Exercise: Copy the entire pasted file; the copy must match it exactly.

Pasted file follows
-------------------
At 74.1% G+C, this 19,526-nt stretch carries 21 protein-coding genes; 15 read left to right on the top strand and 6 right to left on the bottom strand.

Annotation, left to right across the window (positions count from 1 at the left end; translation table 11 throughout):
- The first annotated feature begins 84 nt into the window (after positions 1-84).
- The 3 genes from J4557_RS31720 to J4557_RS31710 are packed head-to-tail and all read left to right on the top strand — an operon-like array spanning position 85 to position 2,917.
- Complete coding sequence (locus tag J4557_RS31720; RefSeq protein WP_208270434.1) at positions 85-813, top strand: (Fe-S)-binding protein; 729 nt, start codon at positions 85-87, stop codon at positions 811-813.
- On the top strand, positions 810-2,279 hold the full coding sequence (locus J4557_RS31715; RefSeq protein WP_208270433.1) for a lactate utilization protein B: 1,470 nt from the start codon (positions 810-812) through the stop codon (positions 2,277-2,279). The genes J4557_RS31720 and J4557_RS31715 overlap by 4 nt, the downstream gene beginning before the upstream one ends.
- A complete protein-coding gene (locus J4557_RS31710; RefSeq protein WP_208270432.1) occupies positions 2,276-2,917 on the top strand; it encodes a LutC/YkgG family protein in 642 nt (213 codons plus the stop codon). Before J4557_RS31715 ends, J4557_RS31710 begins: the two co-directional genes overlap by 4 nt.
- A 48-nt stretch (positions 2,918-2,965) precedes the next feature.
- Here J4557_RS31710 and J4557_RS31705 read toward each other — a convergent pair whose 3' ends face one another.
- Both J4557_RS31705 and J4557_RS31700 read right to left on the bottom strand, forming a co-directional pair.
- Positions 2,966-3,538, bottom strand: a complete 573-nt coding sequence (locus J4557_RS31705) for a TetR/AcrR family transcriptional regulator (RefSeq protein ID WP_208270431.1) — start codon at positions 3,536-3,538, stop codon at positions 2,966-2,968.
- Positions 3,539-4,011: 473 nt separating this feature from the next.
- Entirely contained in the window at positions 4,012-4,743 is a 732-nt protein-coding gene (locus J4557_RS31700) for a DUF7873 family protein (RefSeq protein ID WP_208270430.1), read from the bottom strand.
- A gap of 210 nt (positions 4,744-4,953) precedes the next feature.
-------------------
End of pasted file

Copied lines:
At 74.1% G+C, this 19,526-nt stretch carries 21 protein-coding genes; 15 read left to right on the top strand and 6 right to left on the bottom strand.

Annotation, left to right across the window (positions count from 1 at the left end; translation table 11 throughout):
- The first annotated feature begins 84 nt into the window (after positions 1-84).
- The 3 genes from J4557_RS31720 to J4557_RS31710 are packed head-to-tail and all read left to right on the top strand — an operon-like array spanning position 85 to position 2,917.
- Complete coding sequence (locus tag J4557_RS31720; RefSeq protein WP_208270434.1) at positions 85-813, top strand: (Fe-S)-binding protein; 729 nt, start codon at positions 85-87, stop codon at positions 811-813.
- On the top strand, positions 810-2,279 hold the full coding sequence (locus J4557_RS31715; RefSeq protein WP_208270433.1) for a lactate utilization protein B: 1,470 nt from the start codon (positions 810-812) through the stop codon (positions 2,277-2,279). The genes J4557_RS31720 and J4557_RS31715 overlap by 4 nt, the downstream gene beginning before the upstream one ends.
- A complete protein-coding gene (locus J4557_RS31710; RefSeq protein WP_208270432.1) occupies positions 2,276-2,917 on the top strand; it encodes a LutC/YkgG family protein in 642 nt (213 codons plus the stop codon). Before J4557_RS31715 ends, J4557_RS31710 begins: the two co-directional genes overlap by 4 nt.
- A 48-nt stretch (positions 2,918-2,965) precedes the next feature.
- Here J4557_RS31710 and J4557_RS31705 read toward each other — a convergent pair whose 3' ends face one another.
- Both J4557_RS31705 and J4557_RS31700 read right to left on the bottom strand, forming a co-directional pair.
- Positions 2,966-3,538, bottom strand: a complete 573-nt coding sequence (locus J4557_RS31705) for a TetR/AcrR family transcriptional regulator (RefSeq protein ID WP_208270431.1) — start codon at positions 3,536-3,538, stop codon at positions 2,966-2,968.
- Positions 3,539-4,011: 473 nt separating this feature from the next.
- Entirely contained in the window at positions 4,012-4,743 is a 732-nt protein-coding gene (locus J4557_RS31700) for a DUF7873 family protein (RefSeq protein ID WP_208270430.1), read from the bottom strand.
- A gap of 210 nt (positions 4,744-4,953) precedes the next feature.